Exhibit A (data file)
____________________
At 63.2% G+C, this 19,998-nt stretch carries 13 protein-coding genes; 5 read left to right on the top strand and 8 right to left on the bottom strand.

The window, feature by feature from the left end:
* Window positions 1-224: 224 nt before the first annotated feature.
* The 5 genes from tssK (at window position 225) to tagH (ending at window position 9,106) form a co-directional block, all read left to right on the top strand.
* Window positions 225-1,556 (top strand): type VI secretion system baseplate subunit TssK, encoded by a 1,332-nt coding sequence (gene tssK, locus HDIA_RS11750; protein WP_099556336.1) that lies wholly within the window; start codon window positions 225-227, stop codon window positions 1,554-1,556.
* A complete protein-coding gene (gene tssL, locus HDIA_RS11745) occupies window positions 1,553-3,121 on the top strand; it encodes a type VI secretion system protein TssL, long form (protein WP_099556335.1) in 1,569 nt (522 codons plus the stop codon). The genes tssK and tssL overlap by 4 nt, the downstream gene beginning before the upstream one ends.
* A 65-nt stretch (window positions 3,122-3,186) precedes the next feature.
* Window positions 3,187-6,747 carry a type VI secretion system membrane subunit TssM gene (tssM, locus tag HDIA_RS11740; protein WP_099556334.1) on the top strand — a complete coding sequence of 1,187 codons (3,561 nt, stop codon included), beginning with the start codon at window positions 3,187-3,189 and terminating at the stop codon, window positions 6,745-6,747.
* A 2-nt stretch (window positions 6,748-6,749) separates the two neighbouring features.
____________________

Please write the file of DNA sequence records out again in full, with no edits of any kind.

At 63.2% G+C, this 19,998-nt stretch carries 13 protein-coding genes; 5 read left to right on the top strand and 8 right to left on the bottom strand.

The window, feature by feature from the left end:
* Window positions 1-224: 224 nt before the first annotated feature.
* The 5 genes from tssK (at window position 225) to tagH (ending at window position 9,106) form a co-directional block, all read left to right on the top strand.
* Window positions 225-1,556 (top strand): type VI secretion system baseplate subunit TssK, encoded by a 1,332-nt coding sequence (gene tssK, locus HDIA_RS11750; protein WP_099556336.1) that lies wholly within the window; start codon window positions 225-227, stop codon window positions 1,554-1,556.
* A complete protein-coding gene (gene tssL, locus HDIA_RS11745) occupies window positions 1,553-3,121 on the top strand; it encodes a type VI secretion system protein TssL, long form (protein WP_099556335.1) in 1,569 nt (522 codons plus the stop codon). The genes tssK and tssL overlap by 4 nt, the downstream gene beginning before the upstream one ends.
* A 65-nt stretch (window positions 3,122-3,186) precedes the next feature.
* Window positions 3,187-6,747 carry a type VI secretion system membrane subunit TssM gene (tssM, locus tag HDIA_RS11740; protein WP_099556334.1) on the top strand — a complete coding sequence of 1,187 codons (3,561 nt, stop codon included), beginning with the start codon at window positions 3,187-3,189 and terminating at the stop codon, window positions 6,745-6,747.
* A 2-nt stretch (window positions 6,748-6,749) separates the two neighbouring features.